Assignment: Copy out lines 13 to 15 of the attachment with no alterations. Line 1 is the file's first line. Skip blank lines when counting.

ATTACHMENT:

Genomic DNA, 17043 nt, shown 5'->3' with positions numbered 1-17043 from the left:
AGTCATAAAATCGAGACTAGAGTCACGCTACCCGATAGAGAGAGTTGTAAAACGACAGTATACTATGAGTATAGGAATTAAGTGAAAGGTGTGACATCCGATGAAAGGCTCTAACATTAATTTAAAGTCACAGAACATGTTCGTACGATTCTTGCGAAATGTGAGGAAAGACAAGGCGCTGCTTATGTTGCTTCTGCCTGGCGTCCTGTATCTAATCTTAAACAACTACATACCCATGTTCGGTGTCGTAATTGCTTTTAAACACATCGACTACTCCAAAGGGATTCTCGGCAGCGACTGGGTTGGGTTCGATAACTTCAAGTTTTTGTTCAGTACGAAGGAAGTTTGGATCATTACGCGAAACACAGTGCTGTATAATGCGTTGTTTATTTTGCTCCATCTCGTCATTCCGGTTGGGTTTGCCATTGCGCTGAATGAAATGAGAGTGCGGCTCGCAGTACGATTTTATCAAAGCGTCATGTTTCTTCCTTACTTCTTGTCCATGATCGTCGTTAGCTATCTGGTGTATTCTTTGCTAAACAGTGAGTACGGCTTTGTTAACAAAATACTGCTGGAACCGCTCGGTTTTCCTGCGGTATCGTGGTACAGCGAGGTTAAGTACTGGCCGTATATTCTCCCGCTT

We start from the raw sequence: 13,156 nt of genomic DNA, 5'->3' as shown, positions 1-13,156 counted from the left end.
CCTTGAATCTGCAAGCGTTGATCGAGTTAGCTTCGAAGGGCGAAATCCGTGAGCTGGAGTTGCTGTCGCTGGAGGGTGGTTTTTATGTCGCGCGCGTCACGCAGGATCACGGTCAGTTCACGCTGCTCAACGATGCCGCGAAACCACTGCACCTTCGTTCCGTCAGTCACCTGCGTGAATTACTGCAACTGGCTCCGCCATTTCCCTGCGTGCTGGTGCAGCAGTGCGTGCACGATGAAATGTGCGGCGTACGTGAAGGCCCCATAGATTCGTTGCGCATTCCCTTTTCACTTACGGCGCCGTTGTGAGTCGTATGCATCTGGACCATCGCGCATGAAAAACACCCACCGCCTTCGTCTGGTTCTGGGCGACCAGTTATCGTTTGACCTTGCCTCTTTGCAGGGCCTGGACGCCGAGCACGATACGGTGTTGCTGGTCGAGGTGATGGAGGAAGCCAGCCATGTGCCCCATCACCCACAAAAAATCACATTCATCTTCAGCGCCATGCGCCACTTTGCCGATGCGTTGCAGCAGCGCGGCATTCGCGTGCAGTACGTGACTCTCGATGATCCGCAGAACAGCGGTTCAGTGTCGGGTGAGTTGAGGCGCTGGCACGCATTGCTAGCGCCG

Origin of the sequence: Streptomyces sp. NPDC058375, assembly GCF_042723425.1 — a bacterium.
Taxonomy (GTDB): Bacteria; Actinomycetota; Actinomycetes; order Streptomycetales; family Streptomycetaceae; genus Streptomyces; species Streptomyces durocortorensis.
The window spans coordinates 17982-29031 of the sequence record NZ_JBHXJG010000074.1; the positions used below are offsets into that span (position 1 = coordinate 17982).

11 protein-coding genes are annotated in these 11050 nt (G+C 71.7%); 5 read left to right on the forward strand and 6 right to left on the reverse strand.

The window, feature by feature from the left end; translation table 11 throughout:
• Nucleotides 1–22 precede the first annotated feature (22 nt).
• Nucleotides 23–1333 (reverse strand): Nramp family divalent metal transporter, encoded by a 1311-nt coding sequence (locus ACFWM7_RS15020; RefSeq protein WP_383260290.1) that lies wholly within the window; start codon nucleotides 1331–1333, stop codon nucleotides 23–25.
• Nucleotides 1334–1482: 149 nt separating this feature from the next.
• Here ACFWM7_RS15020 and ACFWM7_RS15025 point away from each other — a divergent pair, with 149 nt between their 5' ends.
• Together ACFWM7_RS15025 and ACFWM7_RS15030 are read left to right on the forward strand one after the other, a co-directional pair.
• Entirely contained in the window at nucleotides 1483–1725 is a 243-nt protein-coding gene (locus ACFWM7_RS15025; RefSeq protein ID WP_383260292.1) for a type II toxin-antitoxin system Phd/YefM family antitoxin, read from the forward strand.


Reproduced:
• Here ACFWM7_RS15020 and ACFWM7_RS15025 point away from each other — a divergent pair, with 149 nt between their 5' ends.
• Together ACFWM7_RS15025 and ACFWM7_RS15030 are read left to right on the forward strand one after the other, a co-directional pair.
• Entirely contained in the window at nucleotides 1483–1725 is a 243-nt protein-coding gene (locus ACFWM7_RS15025; RefSeq protein ID WP_383260292.1) for a type II toxin-antitoxin system Phd/YefM family antitoxin, read from the forward strand.